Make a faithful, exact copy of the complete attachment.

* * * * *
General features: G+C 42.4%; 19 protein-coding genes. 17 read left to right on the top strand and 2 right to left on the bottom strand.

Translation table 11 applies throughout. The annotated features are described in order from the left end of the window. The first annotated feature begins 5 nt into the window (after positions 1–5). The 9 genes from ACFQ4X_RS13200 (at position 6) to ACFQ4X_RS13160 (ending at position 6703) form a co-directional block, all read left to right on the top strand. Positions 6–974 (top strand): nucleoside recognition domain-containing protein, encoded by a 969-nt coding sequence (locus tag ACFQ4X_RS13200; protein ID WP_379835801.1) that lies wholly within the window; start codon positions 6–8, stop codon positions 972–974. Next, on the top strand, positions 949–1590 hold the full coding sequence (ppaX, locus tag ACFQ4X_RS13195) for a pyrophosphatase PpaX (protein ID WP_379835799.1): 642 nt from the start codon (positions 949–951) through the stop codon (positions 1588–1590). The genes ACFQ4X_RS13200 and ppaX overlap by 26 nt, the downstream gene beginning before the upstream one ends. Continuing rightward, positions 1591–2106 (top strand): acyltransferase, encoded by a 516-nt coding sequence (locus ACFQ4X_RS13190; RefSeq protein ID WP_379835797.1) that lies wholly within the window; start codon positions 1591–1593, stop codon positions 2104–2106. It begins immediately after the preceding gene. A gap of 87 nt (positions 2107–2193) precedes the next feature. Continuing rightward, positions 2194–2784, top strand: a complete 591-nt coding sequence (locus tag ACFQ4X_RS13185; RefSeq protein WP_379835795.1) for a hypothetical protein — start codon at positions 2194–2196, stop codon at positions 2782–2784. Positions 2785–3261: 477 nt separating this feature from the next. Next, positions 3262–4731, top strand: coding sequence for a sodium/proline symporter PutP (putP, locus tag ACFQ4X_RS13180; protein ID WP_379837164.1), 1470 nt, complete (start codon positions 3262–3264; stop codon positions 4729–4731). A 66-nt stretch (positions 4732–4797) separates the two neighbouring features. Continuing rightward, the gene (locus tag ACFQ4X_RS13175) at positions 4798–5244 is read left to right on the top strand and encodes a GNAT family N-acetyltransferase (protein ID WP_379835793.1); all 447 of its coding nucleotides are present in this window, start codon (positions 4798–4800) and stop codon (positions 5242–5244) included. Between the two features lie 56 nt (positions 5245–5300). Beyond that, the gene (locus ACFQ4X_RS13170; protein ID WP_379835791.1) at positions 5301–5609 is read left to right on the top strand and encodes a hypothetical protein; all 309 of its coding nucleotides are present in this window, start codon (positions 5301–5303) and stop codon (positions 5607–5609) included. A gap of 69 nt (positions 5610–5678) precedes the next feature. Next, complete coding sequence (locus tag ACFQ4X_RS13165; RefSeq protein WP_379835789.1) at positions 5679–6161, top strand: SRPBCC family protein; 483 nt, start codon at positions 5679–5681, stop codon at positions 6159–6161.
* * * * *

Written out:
General features: G+C 42.4%; 19 protein-coding genes. 17 read left to right on the top strand and 2 right to left on the bottom strand.

Translation table 11 applies throughout. The annotated features are described in order from the left end of the window. The first annotated feature begins 5 nt into the window (after positions 1–5). The 9 genes from ACFQ4X_RS13200 (at position 6) to ACFQ4X_RS13160 (ending at position 6703) form a co-directional block, all read left to right on the top strand. Positions 6–974 (top strand): nucleoside recognition domain-containing protein, encoded by a 969-nt coding sequence (locus tag ACFQ4X_RS13200; protein ID WP_379835801.1) that lies wholly within the window; start codon positions 6–8, stop codon positions 972–974. Next, on the top strand, positions 949–1590 hold the full coding sequence (ppaX, locus tag ACFQ4X_RS13195) for a pyrophosphatase PpaX (protein ID WP_379835799.1): 642 nt from the start codon (positions 949–951) through the stop codon (positions 1588–1590). The genes ACFQ4X_RS13200 and ppaX overlap by 26 nt, the downstream gene beginning before the upstream one ends. Continuing rightward, positions 1591–2106 (top strand): acyltransferase, encoded by a 516-nt coding sequence (locus ACFQ4X_RS13190; RefSeq protein ID WP_379835797.1) that lies wholly within the window; start codon positions 1591–1593, stop codon positions 2104–2106. It begins immediately after the preceding gene. A gap of 87 nt (positions 2107–2193) precedes the next feature. Continuing rightward, positions 2194–2784, top strand: a complete 591-nt coding sequence (locus tag ACFQ4X_RS13185; RefSeq protein WP_379835795.1) for a hypothetical protein — start codon at positions 2194–2196, stop codon at positions 2782–2784. Positions 2785–3261: 477 nt separating this feature from the next. Next, positions 3262–4731, top strand: coding sequence for a sodium/proline symporter PutP (putP, locus tag ACFQ4X_RS13180; protein ID WP_379837164.1), 1470 nt, complete (start codon positions 3262–3264; stop codon positions 4729–4731). A 66-nt stretch (positions 4732–4797) separates the two neighbouring features. Continuing rightward, the gene (locus tag ACFQ4X_RS13175) at positions 4798–5244 is read left to right on the top strand and encodes a GNAT family N-acetyltransferase (protein ID WP_379835793.1); all 447 of its coding nucleotides are present in this window, start codon (positions 4798–4800) and stop codon (positions 5242–5244) included. Between the two features lie 56 nt (positions 5245–5300). Beyond that, the gene (locus ACFQ4X_RS13170; protein ID WP_379835791.1) at positions 5301–5609 is read left to right on the top strand and encodes a hypothetical protein; all 309 of its coding nucleotides are present in this window, start codon (positions 5301–5303) and stop codon (positions 5607–5609) included. A gap of 69 nt (positions 5610–5678) precedes the next feature. Next, complete coding sequence (locus tag ACFQ4X_RS13165; RefSeq protein WP_379835789.1) at positions 5679–6161, top strand: SRPBCC family protein; 483 nt, start codon at positions 5679–5681, stop codon at positions 6159–6161.